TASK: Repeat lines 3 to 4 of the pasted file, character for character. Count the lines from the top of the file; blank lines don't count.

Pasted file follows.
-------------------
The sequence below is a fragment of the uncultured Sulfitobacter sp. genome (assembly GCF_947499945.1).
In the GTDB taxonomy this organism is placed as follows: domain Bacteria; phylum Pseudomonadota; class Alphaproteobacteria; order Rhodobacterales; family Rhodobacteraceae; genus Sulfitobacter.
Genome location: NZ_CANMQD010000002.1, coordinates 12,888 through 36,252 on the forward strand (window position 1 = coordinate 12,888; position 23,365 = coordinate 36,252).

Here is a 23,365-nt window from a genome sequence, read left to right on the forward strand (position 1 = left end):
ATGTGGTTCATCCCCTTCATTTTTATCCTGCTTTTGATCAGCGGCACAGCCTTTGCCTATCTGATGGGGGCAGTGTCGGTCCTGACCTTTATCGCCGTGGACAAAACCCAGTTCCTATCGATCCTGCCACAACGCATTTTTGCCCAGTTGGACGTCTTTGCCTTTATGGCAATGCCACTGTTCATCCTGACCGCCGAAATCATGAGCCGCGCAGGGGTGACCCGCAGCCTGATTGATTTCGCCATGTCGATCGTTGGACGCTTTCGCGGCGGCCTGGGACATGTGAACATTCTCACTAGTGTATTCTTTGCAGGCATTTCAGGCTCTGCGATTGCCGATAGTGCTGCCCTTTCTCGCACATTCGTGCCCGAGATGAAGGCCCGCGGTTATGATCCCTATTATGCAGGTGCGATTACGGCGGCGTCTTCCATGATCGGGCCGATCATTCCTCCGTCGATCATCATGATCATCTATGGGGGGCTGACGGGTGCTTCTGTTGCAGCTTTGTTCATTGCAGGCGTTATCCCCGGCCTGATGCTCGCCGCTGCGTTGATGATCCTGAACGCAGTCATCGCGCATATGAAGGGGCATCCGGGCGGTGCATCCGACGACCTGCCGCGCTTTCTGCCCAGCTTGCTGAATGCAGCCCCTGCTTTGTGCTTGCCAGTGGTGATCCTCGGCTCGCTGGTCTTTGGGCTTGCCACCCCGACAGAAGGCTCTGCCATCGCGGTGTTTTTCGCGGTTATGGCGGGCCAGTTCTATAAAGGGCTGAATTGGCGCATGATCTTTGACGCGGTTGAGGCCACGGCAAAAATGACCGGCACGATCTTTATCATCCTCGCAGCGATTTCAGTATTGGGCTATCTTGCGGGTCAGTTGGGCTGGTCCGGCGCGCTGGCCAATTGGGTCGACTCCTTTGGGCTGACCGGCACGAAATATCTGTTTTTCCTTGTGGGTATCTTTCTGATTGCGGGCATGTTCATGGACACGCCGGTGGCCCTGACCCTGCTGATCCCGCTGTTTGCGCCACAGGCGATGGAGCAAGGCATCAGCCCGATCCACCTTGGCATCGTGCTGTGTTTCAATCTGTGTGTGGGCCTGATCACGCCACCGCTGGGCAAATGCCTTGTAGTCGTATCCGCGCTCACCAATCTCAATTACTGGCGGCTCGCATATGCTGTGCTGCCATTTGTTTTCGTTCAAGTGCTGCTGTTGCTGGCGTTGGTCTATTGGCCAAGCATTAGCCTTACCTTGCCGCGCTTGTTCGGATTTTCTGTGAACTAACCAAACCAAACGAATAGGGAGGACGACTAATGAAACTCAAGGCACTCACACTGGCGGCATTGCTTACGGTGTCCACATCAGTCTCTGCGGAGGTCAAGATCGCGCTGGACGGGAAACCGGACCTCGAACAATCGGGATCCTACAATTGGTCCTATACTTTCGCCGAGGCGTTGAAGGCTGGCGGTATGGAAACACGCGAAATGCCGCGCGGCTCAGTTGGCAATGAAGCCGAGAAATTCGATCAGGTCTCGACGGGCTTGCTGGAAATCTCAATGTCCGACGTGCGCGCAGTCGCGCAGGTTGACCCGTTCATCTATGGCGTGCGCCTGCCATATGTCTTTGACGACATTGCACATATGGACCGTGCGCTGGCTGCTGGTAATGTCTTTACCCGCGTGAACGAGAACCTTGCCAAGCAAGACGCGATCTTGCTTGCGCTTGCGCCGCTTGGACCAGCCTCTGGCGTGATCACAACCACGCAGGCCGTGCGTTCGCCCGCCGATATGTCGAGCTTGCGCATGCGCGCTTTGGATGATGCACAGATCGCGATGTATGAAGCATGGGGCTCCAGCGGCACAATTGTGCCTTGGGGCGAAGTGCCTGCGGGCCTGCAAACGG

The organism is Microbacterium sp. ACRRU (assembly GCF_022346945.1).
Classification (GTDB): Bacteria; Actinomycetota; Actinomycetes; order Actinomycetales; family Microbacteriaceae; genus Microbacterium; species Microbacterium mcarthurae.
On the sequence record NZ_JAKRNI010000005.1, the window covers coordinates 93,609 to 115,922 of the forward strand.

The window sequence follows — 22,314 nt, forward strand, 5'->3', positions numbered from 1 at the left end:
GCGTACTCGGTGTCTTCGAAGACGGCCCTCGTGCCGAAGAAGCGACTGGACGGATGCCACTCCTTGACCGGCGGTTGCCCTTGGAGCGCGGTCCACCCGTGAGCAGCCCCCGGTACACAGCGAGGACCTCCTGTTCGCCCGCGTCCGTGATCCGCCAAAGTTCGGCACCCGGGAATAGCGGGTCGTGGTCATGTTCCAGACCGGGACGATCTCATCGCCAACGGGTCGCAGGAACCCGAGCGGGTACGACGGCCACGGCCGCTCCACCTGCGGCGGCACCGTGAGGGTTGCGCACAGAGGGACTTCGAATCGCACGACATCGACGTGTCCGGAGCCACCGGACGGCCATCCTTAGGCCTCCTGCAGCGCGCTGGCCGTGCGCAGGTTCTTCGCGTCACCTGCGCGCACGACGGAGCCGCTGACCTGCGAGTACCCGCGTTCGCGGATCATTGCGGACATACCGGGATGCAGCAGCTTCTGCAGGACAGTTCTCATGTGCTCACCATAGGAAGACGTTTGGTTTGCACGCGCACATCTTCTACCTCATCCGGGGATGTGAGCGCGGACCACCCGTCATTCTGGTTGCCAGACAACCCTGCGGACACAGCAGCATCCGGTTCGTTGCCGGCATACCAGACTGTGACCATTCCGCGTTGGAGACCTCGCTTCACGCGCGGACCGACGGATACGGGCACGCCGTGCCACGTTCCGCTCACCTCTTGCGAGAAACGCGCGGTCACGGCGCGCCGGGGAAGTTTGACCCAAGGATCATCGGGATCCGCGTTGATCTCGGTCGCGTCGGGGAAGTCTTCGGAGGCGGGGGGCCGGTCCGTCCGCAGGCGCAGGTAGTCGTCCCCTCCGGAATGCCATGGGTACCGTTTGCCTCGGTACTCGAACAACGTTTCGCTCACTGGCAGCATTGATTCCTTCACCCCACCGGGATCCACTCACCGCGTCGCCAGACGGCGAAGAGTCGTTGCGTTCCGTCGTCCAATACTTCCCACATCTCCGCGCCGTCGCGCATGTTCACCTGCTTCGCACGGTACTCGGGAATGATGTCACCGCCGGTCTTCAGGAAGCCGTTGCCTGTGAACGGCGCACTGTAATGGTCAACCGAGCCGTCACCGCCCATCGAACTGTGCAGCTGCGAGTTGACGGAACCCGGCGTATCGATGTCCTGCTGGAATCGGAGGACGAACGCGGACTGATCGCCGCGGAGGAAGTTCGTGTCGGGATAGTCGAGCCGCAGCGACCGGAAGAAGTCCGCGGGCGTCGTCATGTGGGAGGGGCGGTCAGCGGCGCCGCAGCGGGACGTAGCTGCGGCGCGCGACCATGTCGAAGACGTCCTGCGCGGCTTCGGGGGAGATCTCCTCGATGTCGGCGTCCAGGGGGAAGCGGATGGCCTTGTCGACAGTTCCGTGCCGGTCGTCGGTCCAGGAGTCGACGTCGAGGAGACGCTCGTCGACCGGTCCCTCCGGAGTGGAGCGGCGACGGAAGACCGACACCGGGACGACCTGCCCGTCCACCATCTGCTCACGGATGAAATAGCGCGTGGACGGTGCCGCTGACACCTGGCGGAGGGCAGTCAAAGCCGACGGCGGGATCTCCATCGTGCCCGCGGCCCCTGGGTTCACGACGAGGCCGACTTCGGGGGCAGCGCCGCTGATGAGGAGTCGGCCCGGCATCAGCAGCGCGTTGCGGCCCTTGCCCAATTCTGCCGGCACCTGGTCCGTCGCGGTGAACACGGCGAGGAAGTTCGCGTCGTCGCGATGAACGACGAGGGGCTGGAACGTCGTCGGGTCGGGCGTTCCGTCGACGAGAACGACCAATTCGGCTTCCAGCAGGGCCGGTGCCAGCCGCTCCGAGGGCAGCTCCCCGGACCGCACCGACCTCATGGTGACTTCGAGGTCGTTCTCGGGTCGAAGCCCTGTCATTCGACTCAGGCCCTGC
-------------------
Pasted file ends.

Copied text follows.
Genome location: NZ_CANMQD010000002.1, coordinates 12,888 through 36,252 on the forward strand (window position 1 = coordinate 12,888; position 23,365 = coordinate 36,252).

Here is a 23,365-nt window from a genome sequence, read left to right on the forward strand (position 1 = left end):